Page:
These last couple of weeks have been filled with summer school for me. The good thing about summer school is that there are far fewer children to provide services for. The challenging thing about it is that about half of the kids to be seen are from another therapist's caseload and, therefore, unfamiliar.
|By Chris Metcalf (Crayola Lincoln Logs) [CC-BY-2.0 (http://creativecommons.org/licenses/by/2.0)], via Wikimedia Commons|
Kids are great. Kids who have had experiences that would make an adult cry and tremble are challenging. John and Sue (not their real names of course) are two such first graders. I had not previously met them, but have spent the last five work days on my toes keeping these two in line while I try to inject some speech and language therapy into their perpetual-motion filled existences. Wow.
John and Sue seem to recognize that they have something in common in that their home experiences are, quite likely, the worst of any in the group. To celebrate, they are at constant war with one another. There is kicking and hitting and screaming. There is competition and there are physical struggles. There are tears. It's exhausting for them and the for adults who are responsible for them. I sent a text to their regular therapist on Monday. "I'm concerned about how John and Sue will each fare in middle school," I said. "Me too," was her reply. "They each have terrible home lives." It's easy to despair about the futures of little ones such as these.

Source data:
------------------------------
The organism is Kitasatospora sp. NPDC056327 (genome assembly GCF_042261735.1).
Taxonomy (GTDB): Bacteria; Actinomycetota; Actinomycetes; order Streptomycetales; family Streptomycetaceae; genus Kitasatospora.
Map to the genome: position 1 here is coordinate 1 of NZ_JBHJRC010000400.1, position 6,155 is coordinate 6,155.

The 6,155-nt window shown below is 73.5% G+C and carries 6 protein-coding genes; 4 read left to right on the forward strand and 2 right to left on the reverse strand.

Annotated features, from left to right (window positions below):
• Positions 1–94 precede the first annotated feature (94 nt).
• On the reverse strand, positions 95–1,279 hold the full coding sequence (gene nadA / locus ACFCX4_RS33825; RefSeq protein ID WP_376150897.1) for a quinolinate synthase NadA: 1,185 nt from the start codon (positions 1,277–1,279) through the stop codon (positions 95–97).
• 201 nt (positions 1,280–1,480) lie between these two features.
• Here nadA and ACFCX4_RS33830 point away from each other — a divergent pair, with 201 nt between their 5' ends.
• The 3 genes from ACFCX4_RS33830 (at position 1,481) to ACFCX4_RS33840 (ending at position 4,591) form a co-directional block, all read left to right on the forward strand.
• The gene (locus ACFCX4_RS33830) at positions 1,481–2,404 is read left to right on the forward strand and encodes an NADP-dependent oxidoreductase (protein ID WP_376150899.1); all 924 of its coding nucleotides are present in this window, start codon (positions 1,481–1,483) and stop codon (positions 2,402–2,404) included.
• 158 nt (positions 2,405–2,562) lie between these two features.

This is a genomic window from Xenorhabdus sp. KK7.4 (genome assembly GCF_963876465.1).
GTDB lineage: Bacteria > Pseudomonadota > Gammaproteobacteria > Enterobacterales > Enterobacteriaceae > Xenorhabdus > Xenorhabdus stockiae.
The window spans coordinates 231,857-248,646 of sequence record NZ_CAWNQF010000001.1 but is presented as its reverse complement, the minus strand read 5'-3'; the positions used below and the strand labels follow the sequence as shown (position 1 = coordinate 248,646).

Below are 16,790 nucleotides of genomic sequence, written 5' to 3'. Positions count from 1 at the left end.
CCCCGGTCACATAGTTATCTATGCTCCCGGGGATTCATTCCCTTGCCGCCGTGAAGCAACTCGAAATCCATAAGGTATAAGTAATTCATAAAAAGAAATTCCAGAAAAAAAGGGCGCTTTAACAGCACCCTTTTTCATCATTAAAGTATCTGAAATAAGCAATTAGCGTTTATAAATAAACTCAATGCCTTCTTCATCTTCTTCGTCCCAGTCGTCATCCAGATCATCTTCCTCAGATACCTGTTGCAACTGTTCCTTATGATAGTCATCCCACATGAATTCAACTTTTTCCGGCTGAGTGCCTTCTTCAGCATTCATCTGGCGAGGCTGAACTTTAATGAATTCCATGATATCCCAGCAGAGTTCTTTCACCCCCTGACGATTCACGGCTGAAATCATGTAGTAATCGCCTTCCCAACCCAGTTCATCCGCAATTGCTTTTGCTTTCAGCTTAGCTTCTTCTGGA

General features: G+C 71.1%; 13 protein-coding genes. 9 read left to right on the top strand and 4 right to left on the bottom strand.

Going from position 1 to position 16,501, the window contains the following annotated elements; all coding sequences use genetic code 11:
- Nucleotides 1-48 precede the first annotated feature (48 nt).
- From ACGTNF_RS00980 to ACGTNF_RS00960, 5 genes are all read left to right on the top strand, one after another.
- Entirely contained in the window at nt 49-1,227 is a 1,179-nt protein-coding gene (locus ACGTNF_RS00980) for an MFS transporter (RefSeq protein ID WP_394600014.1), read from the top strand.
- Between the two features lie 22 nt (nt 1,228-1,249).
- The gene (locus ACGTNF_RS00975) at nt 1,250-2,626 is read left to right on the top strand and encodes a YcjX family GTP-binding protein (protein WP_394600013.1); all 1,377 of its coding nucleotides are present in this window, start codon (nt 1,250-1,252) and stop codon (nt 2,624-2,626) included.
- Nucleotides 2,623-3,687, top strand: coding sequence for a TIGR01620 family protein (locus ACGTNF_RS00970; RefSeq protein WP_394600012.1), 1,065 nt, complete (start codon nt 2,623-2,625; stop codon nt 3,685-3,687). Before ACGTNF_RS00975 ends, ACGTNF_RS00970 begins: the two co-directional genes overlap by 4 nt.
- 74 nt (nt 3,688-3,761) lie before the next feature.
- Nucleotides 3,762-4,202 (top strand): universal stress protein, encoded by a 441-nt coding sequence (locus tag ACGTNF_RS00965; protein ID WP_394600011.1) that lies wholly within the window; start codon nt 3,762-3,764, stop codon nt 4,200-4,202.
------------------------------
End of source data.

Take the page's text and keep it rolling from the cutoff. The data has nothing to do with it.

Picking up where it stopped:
|By Mathieudu68 (Own work) [CC-BY-SA-3.0 (http://creativecommons.org/licenses/by-sa/3.0)], via Wikimedia Commons|
Today in speech therapy we played a farm game. (Actually, we worked on location and quality concepts, but the kids are certain that we just played a farm game. Speech pathologists are tricky like that!) Sue was dead set on choosing the pig when her turn came around. Unfortunately, the student just before her chose the pig. (Uh oh!)
Sue was emotionally shattered. BANG went her forehead on the table. The moment she determined that slamming her head forward onto the table was not the most comfortable means of expressing her disappointment, the tears came fast and plentifully. She began balling. I'm pretty sure they heard her in the next town.
|Ariel Waldman [CC-BY-SA-2.0 (http://creativecommons.org/licenses/by-sa/2.0)], via Wikimedia Commons|
As I got up to secure a cold pack for her forehead, John got up too. Now John is familiar with the words, "John SIT DOWN!" -- because he hears them often. Cooperation with the teacher and following of the rules are not his strong suits. As I prepared to remind him that he is not allowed to rummage through the teacher's desk, tear things off the walls, or pummel his group mates, I was stopped short. John made his way around the entire table to Sue's side, stroked her little arm, and surrounded her with comfort.
In a world where contemporary Baptists take in newly-homeless traditional Anglicans (smells, bells, funny hats, and all), Japanese commuters unite to tilt a train to free a woman trapped on the tracks, and John comforts Sue, we are going to be okay. There is much to hope to be found.
May the God of hope fill you with all joy and peace in believing, so that by the power of the Holy Spirit you may abound in hope.
Pax Christi dear ones,
Take heart! Even in difficult times, we are loved by an Almighty God.
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